Take one of these books on your next flight
Now that you’ve relaxed your mind with fun beach reads this summer, your first business trip this autumn might include one of these modern classics on the art of management and business communication.
Before heading to the airport, grab a copy or download to a device one of the following three best sellers to make your next flight a mix of business and pleasure.
“The Ultimate Sales Machine” by Chet Holmes
Ostensibly about sales, this book is even more about leading, managing and marketing. And it’s a must-have for executives wishing to grow a business, managers wanting to strengthen a department, or employees aspiring to become managers. “Guerrilla Marketing” author Jay Conrad Levinson, the author of more than 50 books himself, was so impressed that he called this book, “[A]ll a business person needs to read.”
Though author Chet Holmes died of leukemia in 2012, his wisdom lives on in this compelling 2007 classic. Holmes, who doubled the sales of many businesses within 12 months and consulted to scores of Fortune 500 companies, underscores the need for organizations to establish and implement policies that will help them grow. For example, in a section on how to implement change, he suggests calling a meeting for employees to talk about certain areas of the business that aren’t going well. Encourage them to complain and feel the pain. This will help ease the struggle of later implementing a new policy to improve that area of the business.
His mantra throughout the book is that procedures should be implemented with ongoing “pig-headed discipline and determination,” a technique that helped him become a karate master as a teenager (a cute and inspiring story he reveals in the preface).
Holmes said companies that implement policies as if they were large companies can grow. Otherwise, companies that think like small companies will remain small. He suggested documenting scripts, procedures and activities so that 50 new hires could come in tomorrow and everything would be clear to them if they followed your procedures manual.
On selling, Holmes suggests serving potential clients as an educator and resource, and to use independent data to make the case for a product or service instead of your own data.
This book also has terrific sections on how to execute effective meetings, attract and hire great employees, make trade show appearances more fun and effective, as well as a chapter on time management secrets of billionaires (fittingly, it’s the shortest and least time-consuming chapter).
A couple of small portions in the book are dated, as it was published before social media became standard in business, but 98 percent of the ideas still hold up as powerful advice on how to grow a company.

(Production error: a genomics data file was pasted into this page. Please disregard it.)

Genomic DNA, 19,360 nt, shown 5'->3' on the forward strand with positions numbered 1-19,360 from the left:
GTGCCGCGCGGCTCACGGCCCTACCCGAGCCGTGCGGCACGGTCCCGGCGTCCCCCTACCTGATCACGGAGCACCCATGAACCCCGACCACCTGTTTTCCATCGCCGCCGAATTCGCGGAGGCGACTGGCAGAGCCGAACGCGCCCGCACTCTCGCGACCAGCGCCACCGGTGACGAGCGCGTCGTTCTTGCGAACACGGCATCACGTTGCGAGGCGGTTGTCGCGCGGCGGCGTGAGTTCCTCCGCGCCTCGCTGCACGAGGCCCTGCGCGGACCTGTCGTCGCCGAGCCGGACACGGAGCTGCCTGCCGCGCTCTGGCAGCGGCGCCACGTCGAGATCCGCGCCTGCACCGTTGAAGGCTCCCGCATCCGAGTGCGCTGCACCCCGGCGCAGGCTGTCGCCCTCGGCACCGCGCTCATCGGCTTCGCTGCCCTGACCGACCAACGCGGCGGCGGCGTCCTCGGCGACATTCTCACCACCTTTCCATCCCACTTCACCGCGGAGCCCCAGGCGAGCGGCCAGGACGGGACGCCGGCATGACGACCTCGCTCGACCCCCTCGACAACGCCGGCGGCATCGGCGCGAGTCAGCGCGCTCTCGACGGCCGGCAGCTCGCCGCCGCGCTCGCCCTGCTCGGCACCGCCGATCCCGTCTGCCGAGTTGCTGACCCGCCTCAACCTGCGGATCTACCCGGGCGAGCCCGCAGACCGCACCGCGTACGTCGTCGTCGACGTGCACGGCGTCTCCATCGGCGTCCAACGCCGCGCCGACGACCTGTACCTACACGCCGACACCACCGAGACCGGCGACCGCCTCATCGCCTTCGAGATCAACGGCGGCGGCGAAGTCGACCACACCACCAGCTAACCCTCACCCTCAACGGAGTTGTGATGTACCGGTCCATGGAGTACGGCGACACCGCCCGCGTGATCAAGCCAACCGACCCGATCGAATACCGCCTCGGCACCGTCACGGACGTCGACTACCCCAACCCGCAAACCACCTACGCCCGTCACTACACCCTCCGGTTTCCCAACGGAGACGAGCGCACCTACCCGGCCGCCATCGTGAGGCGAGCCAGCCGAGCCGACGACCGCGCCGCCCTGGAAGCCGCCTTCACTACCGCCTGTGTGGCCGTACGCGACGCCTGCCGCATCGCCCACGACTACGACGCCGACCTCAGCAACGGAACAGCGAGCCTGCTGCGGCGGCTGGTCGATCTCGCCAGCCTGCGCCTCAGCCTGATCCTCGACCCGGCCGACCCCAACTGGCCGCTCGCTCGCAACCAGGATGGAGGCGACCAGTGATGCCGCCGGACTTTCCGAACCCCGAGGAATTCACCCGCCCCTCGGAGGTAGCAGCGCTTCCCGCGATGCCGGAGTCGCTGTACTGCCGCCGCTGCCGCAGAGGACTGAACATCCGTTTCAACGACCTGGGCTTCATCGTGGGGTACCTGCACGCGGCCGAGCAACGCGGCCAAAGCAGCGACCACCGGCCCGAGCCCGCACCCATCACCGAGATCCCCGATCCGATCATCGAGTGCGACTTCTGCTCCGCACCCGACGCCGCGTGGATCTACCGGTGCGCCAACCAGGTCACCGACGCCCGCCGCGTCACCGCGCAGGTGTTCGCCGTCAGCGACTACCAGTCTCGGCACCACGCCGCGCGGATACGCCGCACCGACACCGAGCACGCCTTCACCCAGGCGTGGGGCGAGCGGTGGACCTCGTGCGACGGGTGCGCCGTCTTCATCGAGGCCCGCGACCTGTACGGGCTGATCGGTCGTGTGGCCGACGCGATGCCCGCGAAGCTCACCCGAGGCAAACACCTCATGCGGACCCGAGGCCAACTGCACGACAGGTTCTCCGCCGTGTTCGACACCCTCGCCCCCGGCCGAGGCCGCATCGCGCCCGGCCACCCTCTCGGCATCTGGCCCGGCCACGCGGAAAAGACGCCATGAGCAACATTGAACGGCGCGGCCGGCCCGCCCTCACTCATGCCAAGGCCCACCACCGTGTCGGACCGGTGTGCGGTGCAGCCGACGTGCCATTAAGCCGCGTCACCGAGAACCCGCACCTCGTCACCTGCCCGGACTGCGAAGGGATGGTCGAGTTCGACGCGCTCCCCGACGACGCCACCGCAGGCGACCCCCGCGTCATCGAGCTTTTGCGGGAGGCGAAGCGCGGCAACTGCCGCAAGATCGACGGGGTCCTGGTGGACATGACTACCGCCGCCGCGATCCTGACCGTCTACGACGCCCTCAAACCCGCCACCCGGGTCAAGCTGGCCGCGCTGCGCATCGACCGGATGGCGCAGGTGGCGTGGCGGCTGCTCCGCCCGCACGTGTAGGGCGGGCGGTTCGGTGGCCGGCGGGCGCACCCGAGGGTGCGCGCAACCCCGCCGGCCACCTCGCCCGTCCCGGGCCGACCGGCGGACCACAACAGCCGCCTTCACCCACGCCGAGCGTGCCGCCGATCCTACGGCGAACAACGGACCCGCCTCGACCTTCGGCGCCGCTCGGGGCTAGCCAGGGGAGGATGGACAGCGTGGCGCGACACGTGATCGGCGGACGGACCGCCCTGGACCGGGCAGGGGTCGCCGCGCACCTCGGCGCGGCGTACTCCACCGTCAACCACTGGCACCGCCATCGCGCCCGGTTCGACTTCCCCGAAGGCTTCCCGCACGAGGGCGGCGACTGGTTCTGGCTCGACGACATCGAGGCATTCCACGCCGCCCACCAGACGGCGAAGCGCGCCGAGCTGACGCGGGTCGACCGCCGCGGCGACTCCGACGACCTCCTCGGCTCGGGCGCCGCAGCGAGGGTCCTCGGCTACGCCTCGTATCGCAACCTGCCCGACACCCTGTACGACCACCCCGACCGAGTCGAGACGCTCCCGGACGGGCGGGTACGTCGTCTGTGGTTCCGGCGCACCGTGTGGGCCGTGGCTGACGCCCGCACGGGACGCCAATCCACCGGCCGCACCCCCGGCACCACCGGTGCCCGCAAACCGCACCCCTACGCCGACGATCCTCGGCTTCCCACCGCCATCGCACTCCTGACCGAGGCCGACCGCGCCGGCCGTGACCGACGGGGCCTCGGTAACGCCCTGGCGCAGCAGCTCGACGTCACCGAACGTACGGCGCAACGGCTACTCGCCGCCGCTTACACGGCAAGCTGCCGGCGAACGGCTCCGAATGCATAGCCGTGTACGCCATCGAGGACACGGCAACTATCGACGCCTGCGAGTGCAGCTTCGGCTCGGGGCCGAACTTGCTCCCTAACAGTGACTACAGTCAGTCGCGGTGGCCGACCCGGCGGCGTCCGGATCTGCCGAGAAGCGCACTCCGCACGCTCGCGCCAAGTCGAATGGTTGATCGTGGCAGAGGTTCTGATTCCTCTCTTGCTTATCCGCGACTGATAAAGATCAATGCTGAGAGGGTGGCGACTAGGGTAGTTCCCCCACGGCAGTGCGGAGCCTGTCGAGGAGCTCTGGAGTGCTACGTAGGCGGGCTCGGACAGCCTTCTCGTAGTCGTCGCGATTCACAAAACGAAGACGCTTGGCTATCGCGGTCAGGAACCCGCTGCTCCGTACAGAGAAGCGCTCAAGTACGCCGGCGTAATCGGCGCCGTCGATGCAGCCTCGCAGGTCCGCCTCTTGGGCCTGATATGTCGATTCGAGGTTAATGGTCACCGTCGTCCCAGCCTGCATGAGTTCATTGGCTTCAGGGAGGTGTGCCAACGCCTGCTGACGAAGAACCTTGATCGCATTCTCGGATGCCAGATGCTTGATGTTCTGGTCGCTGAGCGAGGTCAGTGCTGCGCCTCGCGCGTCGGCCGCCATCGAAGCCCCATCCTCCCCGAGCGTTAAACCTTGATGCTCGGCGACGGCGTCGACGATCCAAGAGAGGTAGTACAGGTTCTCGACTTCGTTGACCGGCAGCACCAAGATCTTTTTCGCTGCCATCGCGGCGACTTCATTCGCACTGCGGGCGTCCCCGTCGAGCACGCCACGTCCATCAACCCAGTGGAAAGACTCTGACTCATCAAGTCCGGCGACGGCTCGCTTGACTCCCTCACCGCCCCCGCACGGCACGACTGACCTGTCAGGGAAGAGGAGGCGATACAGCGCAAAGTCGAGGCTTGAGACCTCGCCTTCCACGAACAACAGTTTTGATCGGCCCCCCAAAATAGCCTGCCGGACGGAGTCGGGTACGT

If you enjoy audio books, this one is narrated in grand style by actor Anthony Heald (“The Pelican Brief,” “Silence of the Lambs”).
“Pitch Anything” by Oren Klaff
When we are wishing to be most convincing, we are usually not. Klaff shows how to overcome this dilemma by using principles from pitching in the world of high finance in our everyday lives. Along the way he draws from his own experience, ancient Chinese philosophy and a sophisticated French waiter.
Klaff has successfully landed numerous multi-million-dollar deals with private equity firms and hedge funds, and he discloses the rationale behind his methods by bringing us into boardrooms to watch as high-stakes pitches unfold.
This 2011 book starts with a bang and then steps back to explain how the mind works, but it isn’t long before Klaff is again taking readers back into the offices of financers for some deals and a few capers.
Klaff shows how mildly defiant acts can pop an executive’s power frame, hold attention and even earn respect. He tells of the time he demanded the apple from a bored executive’s hand, causing the surprised man to pay attention the rest of the pitch. Klaff also reveals how he got owned by a classic French waiter—who used similar principles on him—while trying to impress clients at a fancy restaurant.
Klaff further enlightens readers by weaving into his pitches the three rules of the Tao: 1. Eliminate your neediness 2. Speak only of your excellence 3. Withdraw.
Klaff’s lessons merge and culminate in the book’s final example, the “airport deal,” which is high drama and an exhilarating case study in preparation and precision of delivery.
“Presenting to Win” by Jerry Weissman
The next time you present, will you effectively deliver a high-impact message that persuades listeners to act instead of stare, yawn or check their phones?
Learn valuable presentation strategies from a renowned presentation consultant, Jerry Weissman, who has coached hundreds of executives preparing initial public offerings when millions of dollars are at stake.
Early in the updated 2008 edition—which Fortune magazine named a “must-read”—Weissman illustrates how strong storytelling can help a novice presenter. The public relations department at Microsoft asked him to coach young executive Jeff Raikes on his delivery skills with only a day of preparation before an upcoming speech. Weissman instead helped Raikes with his story and was later praised for his coaching of voice and body language. “Simply getting the story right helped to transform a hesitant and uncertain speaker into a dynamic and confident one,” Weissman wrote (Raikes would go on to become president of Microsoft’s Business Division and later head up the Bill and Melinda Gates Foundation).
Weissman makes a persuasive case for why learning to up your speaking game is worth the time: “The person who is able to tell an effective business story is perceived as being in command, and deserves the confidence of others. When you are in command of your story, you are in command of the room. Your audience will follow where you lead, and so will money, influence, power, and success.”
—Ansel Oliver is a manager of client special projects at SnappConner PR.